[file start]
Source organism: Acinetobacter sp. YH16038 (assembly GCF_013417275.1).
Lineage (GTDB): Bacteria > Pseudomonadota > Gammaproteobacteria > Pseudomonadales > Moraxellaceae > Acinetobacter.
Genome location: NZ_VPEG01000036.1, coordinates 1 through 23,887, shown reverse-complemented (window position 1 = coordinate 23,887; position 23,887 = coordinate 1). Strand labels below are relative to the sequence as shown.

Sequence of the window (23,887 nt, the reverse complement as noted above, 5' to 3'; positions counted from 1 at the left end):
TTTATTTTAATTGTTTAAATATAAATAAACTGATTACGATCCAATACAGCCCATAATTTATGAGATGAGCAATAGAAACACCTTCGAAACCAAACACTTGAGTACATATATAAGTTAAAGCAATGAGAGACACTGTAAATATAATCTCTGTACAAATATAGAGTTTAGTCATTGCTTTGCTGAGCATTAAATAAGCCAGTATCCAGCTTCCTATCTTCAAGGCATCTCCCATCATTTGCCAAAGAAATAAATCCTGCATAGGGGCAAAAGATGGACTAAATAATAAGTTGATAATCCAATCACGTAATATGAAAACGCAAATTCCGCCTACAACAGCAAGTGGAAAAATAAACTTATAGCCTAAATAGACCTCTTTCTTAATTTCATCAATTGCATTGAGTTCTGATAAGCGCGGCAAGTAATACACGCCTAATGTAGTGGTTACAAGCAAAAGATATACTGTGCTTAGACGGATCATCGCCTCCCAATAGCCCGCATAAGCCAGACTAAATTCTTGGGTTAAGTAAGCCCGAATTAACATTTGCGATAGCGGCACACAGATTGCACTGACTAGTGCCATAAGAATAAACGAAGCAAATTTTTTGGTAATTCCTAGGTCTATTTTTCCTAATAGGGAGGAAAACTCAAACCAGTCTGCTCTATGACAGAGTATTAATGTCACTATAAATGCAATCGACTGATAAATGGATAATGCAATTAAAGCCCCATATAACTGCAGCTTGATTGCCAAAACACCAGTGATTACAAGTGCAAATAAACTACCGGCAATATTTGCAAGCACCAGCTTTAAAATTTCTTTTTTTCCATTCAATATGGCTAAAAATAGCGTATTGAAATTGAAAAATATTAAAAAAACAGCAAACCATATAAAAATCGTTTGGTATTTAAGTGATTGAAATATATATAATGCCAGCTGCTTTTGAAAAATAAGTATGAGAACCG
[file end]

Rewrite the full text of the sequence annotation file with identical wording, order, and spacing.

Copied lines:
Source organism: Acinetobacter sp. YH16038 (assembly GCF_013417275.1).
Lineage (GTDB): Bacteria > Pseudomonadota > Gammaproteobacteria > Pseudomonadales > Moraxellaceae > Acinetobacter.
Genome location: NZ_VPEG01000036.1, coordinates 1 through 23,887, shown reverse-complemented (window position 1 = coordinate 23,887; position 23,887 = coordinate 1). Strand labels below are relative to the sequence as shown.

Sequence of the window (23,887 nt, the reverse complement as noted above, 5' to 3'; positions counted from 1 at the left end):
TTTATTTTAATTGTTTAAATATAAATAAACTGATTACGATCCAATACAGCCCATAATTTATGAGATGAGCAATAGAAACACCTTCGAAACCAAACACTTGAGTACATATATAAGTTAAAGCAATGAGAGACACTGTAAATATAATCTCTGTACAAATATAGAGTTTAGTCATTGCTTTGCTGAGCATTAAATAAGCCAGTATCCAGCTTCCTATCTTCAAGGCATCTCCCATCATTTGCCAAAGAAATAAATCCTGCATAGGGGCAAAAGATGGACTAAATAATAAGTTGATAATCCAATCACGTAATATGAAAACGCAAATTCCGCCTACAACAGCAAGTGGAAAAATAAACTTATAGCCTAAATAGACCTCTTTCTTAATTTCATCAATTGCATTGAGTTCTGATAAGCGCGGCAAGTAATACACGCCTAATGTAGTGGTTACAAGCAAAAGATATACTGTGCTTAGACGGATCATCGCCTCCCAATAGCCCGCATAAGCCAGACTAAATTCTTGGGTTAAGTAAGCCCGAATTAACATTTGCGATAGCGGCACACAGATTGCACTGACTAGTGCCATAAGAATAAACGAAGCAAATTTTTTGGTAATTCCTAGGTCTATTTTTCCTAATAGGGAGGAAAACTCAAACCAGTCTGCTCTATGACAGAGTATTAATGTCACTATAAATGCAATCGACTGATAAATGGATAATGCAATTAAAGCCCCATATAACTGCAGCTTGATTGCCAAAACACCAGTGATTACAAGTGCAAATAAACTACCGGCAATATTTGCAAGCACCAGCTTTAAAATTTCTTTTTTTCCATTCAATATGGCTAAAAATAGCGTATTGAAATTGAAAAATATTAAAAAAACAGCAAACCATATAAAAATCGTTTGGTATTTAAGTGATTGAAATATATATAATGCCAGCTGCTTTTGAAAAATAAGTATGAGAACCG